Leading up to their poster presentations, the students worked 30-40 hours per week on their projects, learning how to construct a study, form and test a hypothesis, and handle the inevitable roadblocks. Students also learned to use high-end instrumentation and performed research experiments, while attending several professional development activities.

To date, more than 1,100 undergraduates have received hands-on research training through the RI-INBRE network. RI-INBRE has a statewide grant award from the National Institutes of Health and as of 2024, will have brought about $81 million into the state. The program partners with network institutions across the state (CCRI, Brown, Bryant, JWU, PC, RIC, RWU, Salve and URI) to provide funding to junior faculty investigators for research and to train the next generation of biomedical scientists. 

For many students participating in the programs, the experience can be transformational.

Alexandra Vasta, a chemical engineering and Italian major in URI’s International Engineering Program, researched a thermoresponsive photoink for 3D printers and bioprinters this summer, using the photoink to seed cancer cells. Forming 3D spheroids can help assess cancer drugs more effectively and pave the way for more efficient anticancer drugs, a marked improvement over the traditional molds previously used for this kind of research, which had a long development time and high failure rate. 

Ribosomes came into focus under the microscope of Kamila Guerra, a cellular and molecular biology major, who came to URI unfamiliar with research; now she’s looking forward to starting applications for medical school this year, with this experience in her portfolio. “It’s an incredible opportunity,” she said.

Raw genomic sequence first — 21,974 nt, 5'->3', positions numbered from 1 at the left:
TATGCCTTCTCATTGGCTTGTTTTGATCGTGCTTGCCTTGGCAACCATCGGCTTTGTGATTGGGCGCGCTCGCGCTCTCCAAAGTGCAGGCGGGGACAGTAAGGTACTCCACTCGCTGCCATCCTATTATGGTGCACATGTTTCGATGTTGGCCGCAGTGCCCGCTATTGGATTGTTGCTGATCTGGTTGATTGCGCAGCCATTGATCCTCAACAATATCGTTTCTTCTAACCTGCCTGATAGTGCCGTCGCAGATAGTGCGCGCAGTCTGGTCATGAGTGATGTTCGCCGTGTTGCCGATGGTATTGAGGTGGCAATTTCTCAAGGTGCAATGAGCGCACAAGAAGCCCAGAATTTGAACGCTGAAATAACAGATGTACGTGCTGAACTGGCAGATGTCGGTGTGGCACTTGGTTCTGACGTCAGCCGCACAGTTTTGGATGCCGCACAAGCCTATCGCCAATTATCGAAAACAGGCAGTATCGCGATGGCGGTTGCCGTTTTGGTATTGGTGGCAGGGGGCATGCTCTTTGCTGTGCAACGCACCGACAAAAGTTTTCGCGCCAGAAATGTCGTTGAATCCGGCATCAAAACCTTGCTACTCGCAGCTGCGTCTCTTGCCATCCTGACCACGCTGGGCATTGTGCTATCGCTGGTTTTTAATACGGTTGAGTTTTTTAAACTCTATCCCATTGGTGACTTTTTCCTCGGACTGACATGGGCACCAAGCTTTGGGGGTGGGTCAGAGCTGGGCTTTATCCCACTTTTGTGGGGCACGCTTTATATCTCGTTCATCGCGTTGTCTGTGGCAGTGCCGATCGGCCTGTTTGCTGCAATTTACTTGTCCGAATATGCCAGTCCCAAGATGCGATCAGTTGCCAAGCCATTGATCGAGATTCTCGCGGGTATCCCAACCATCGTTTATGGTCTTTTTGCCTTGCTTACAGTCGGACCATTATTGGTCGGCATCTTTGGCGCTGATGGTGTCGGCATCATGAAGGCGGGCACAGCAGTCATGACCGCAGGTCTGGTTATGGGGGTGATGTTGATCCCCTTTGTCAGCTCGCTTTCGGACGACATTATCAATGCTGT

Pharmacy Ph.D. candidate Rebecca O’Toole said presenting her research gave her the opportunity to improve her communication skills on a topic she’s passionate about, antimicrobial research to improve patient outcomes, while Anna Cetera said the experience helped her consider a new post-graduation career path. A first-generation college student, Cetera’s research in neural engineering helped her realize her potential to not only achieve her bachelor’s degree, but go beyond. She is looking forward to attending graduate school to continue biomedical research and hopes to become a mentor herself someday.

Many students also enjoyed the chance to join peers from other colleges across the state. Working through the challenges of research led to a sense of shared work and community, even if the students pursued their research separately. “I felt like I was a part of something bigger,” O’Toole said. 

If the lab is a solitary environment, presenting one’s research is a highly interactive experience, as students presented their work and answered questions from peers and visitors. The poster symposium almost had the exciting feel of a movie debut, with selfies and photos being taken inside and out, by students and faculty alike. Promising research took the starring role.

Sharing their research this way is not only a celebration of weeks of work, but helps students learn how to translate their findings to new audiences. Working with mentors, students gain technical knowledge and acquire important soft skills that researchers need to be successful.

Plans are already underway for next year’s programs.

“We encourage everyone to apply,” said Laura Arrighi, RI-INBRE program assistant. “This is an inclusive program and we always welcome mentors, too.”

The programs are open to undergraduate students from any college. Applications for the programs open in January and are due in February. Learn more.